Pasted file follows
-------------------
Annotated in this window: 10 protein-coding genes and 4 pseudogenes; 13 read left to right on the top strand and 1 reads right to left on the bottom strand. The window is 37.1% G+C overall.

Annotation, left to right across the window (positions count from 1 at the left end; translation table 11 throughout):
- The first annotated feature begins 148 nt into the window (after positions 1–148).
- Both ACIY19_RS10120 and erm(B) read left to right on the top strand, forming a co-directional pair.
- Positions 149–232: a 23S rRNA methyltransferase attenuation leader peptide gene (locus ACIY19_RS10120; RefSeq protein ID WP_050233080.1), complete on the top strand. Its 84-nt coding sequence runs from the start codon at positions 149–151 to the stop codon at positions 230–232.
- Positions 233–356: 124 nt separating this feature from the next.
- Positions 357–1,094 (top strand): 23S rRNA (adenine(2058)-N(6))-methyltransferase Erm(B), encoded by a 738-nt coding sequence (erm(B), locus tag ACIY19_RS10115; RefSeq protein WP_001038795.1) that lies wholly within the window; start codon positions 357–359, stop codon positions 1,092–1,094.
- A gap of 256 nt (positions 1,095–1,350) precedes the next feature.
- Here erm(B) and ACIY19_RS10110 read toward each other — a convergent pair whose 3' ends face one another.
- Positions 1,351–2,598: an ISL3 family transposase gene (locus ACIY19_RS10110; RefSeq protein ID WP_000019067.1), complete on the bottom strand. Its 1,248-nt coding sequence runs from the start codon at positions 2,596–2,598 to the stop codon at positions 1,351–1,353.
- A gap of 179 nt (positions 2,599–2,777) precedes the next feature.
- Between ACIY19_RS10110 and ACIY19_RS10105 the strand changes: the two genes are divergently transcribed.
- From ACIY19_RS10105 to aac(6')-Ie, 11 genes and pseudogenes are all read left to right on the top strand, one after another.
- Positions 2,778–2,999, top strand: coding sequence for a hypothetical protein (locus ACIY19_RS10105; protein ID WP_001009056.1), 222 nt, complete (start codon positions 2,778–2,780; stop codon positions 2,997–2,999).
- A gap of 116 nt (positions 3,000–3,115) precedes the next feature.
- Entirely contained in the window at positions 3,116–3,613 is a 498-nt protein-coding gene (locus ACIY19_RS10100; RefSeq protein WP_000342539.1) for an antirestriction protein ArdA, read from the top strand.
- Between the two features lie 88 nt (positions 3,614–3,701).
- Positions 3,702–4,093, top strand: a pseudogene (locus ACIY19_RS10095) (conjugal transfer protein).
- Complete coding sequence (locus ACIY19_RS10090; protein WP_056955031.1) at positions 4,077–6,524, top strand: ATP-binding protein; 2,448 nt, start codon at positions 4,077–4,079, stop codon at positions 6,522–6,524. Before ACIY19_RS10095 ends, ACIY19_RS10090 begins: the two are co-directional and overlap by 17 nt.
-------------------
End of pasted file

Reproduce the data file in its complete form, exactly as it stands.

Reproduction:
Annotated in this window: 10 protein-coding genes and 4 pseudogenes; 13 read left to right on the top strand and 1 reads right to left on the bottom strand. The window is 37.1% G+C overall.

Annotation, left to right across the window (positions count from 1 at the left end; translation table 11 throughout):
- The first annotated feature begins 148 nt into the window (after positions 1–148).
- Both ACIY19_RS10120 and erm(B) read left to right on the top strand, forming a co-directional pair.
- Positions 149–232: a 23S rRNA methyltransferase attenuation leader peptide gene (locus ACIY19_RS10120; RefSeq protein ID WP_050233080.1), complete on the top strand. Its 84-nt coding sequence runs from the start codon at positions 149–151 to the stop codon at positions 230–232.
- Positions 233–356: 124 nt separating this feature from the next.
- Positions 357–1,094 (top strand): 23S rRNA (adenine(2058)-N(6))-methyltransferase Erm(B), encoded by a 738-nt coding sequence (erm(B), locus tag ACIY19_RS10115; RefSeq protein WP_001038795.1) that lies wholly within the window; start codon positions 357–359, stop codon positions 1,092–1,094.
- A gap of 256 nt (positions 1,095–1,350) precedes the next feature.
- Here erm(B) and ACIY19_RS10110 read toward each other — a convergent pair whose 3' ends face one another.
- Positions 1,351–2,598: an ISL3 family transposase gene (locus ACIY19_RS10110; RefSeq protein ID WP_000019067.1), complete on the bottom strand. Its 1,248-nt coding sequence runs from the start codon at positions 2,596–2,598 to the stop codon at positions 1,351–1,353.
- A gap of 179 nt (positions 2,599–2,777) precedes the next feature.
- Between ACIY19_RS10110 and ACIY19_RS10105 the strand changes: the two genes are divergently transcribed.
- From ACIY19_RS10105 to aac(6')-Ie, 11 genes and pseudogenes are all read left to right on the top strand, one after another.
- Positions 2,778–2,999, top strand: coding sequence for a hypothetical protein (locus ACIY19_RS10105; protein ID WP_001009056.1), 222 nt, complete (start codon positions 2,778–2,780; stop codon positions 2,997–2,999).
- A gap of 116 nt (positions 3,000–3,115) precedes the next feature.
- Entirely contained in the window at positions 3,116–3,613 is a 498-nt protein-coding gene (locus ACIY19_RS10100; RefSeq protein WP_000342539.1) for an antirestriction protein ArdA, read from the top strand.
- Between the two features lie 88 nt (positions 3,614–3,701).
- Positions 3,702–4,093, top strand: a pseudogene (locus ACIY19_RS10095) (conjugal transfer protein).
- Complete coding sequence (locus ACIY19_RS10090; protein WP_056955031.1) at positions 4,077–6,524, top strand: ATP-binding protein; 2,448 nt, start codon at positions 4,077–4,079, stop codon at positions 6,522–6,524. Before ACIY19_RS10095 ends, ACIY19_RS10090 begins: the two are co-directional and overlap by 17 nt.